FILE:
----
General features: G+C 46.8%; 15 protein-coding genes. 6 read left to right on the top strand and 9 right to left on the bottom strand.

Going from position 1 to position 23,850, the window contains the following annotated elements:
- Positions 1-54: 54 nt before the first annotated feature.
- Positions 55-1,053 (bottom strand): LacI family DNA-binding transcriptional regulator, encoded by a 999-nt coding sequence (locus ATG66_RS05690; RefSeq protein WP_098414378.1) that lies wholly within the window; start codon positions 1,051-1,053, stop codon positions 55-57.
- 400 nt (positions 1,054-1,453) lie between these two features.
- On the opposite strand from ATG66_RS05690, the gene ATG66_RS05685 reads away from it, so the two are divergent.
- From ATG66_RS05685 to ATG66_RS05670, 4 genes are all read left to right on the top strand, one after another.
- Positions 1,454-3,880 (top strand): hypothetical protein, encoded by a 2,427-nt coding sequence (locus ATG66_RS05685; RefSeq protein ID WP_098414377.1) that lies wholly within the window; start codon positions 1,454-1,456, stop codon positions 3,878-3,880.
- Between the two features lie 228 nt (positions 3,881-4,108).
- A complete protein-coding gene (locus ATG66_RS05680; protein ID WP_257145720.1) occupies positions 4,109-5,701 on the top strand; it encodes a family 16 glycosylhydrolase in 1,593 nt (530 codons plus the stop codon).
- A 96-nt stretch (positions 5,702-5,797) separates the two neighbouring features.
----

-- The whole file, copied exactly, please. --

General features: G+C 46.8%; 15 protein-coding genes. 6 read left to right on the top strand and 9 right to left on the bottom strand.

Going from position 1 to position 23,850, the window contains the following annotated elements:
- Positions 1-54: 54 nt before the first annotated feature.
- Positions 55-1,053 (bottom strand): LacI family DNA-binding transcriptional regulator, encoded by a 999-nt coding sequence (locus ATG66_RS05690; RefSeq protein WP_098414378.1) that lies wholly within the window; start codon positions 1,051-1,053, stop codon positions 55-57.
- 400 nt (positions 1,054-1,453) lie between these two features.
- On the opposite strand from ATG66_RS05690, the gene ATG66_RS05685 reads away from it, so the two are divergent.
- From ATG66_RS05685 to ATG66_RS05670, 4 genes are all read left to right on the top strand, one after another.
- Positions 1,454-3,880 (top strand): hypothetical protein, encoded by a 2,427-nt coding sequence (locus ATG66_RS05685; RefSeq protein ID WP_098414377.1) that lies wholly within the window; start codon positions 1,454-1,456, stop codon positions 3,878-3,880.
- Between the two features lie 228 nt (positions 3,881-4,108).
- A complete protein-coding gene (locus ATG66_RS05680; protein ID WP_257145720.1) occupies positions 4,109-5,701 on the top strand; it encodes a family 16 glycosylhydrolase in 1,593 nt (530 codons plus the stop codon).
- A 96-nt stretch (positions 5,702-5,797) separates the two neighbouring features.